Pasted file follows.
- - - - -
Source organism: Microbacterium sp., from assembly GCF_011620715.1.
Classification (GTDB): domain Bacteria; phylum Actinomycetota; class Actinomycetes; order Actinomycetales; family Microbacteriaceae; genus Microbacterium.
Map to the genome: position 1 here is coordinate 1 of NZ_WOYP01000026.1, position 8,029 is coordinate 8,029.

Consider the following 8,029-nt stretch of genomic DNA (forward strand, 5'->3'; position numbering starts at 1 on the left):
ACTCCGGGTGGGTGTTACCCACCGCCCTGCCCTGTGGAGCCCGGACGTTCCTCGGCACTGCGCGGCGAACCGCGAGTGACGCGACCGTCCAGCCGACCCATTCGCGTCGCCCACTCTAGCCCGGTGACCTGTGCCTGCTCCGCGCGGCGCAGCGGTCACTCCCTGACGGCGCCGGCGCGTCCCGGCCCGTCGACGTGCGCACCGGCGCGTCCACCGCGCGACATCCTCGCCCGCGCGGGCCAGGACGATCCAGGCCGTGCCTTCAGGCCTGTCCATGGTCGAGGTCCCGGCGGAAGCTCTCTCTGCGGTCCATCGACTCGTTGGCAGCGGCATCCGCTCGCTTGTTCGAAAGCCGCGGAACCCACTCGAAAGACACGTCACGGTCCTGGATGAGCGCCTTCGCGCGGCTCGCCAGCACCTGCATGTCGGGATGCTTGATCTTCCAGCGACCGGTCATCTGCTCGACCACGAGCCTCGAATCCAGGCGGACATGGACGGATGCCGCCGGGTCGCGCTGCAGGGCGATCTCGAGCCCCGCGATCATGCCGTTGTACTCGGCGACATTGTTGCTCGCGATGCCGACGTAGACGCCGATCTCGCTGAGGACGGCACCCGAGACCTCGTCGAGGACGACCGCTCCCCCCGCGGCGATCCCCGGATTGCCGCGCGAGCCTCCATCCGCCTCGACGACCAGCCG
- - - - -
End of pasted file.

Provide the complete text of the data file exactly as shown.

Source organism: Microbacterium sp., from assembly GCF_011620715.1.
Classification (GTDB): domain Bacteria; phylum Actinomycetota; class Actinomycetes; order Actinomycetales; family Microbacteriaceae; genus Microbacterium.
Map to the genome: position 1 here is coordinate 1 of NZ_WOYP01000026.1, position 8,029 is coordinate 8,029.

Consider the following 8,029-nt stretch of genomic DNA (forward strand, 5'->3'; position numbering starts at 1 on the left):
ACTCCGGGTGGGTGTTACCCACCGCCCTGCCCTGTGGAGCCCGGACGTTCCTCGGCACTGCGCGGCGAACCGCGAGTGACGCGACCGTCCAGCCGACCCATTCGCGTCGCCCACTCTAGCCCGGTGACCTGTGCCTGCTCCGCGCGGCGCAGCGGTCACTCCCTGACGGCGCCGGCGCGTCCCGGCCCGTCGACGTGCGCACCGGCGCGTCCACCGCGCGACATCCTCGCCCGCGCGGGCCAGGACGATCCAGGCCGTGCCTTCAGGCCTGTCCATGGTCGAGGTCCCGGCGGAAGCTCTCTCTGCGGTCCATCGACTCGTTGGCAGCGGCATCCGCTCGCTTGTTCGAAAGCCGCGGAACCCACTCGAAAGACACGTCACGGTCCTGGATGAGCGCCTTCGCGCGGCTCGCCAGCACCTGCATGTCGGGATGCTTGATCTTCCAGCGACCGGTCATCTGCTCGACCACGAGCCTCGAATCCAGGCGGACATGGACGGATGCCGCCGGGTCGCGCTGCAGGGCGATCTCGAGCCCCGCGATCATGCCGTTGTACTCGGCGACATTGTTGCTCGCGATGCCGACGTAGACGCCGATCTCGCTGAGGACGGCACCCGAGACCTCGTCGAGGACGACCGCTCCCCCCGCGGCGATCCCCGGATTGCCGCGCGAGCCTCCATCCGCCTCGACGACCAGCCG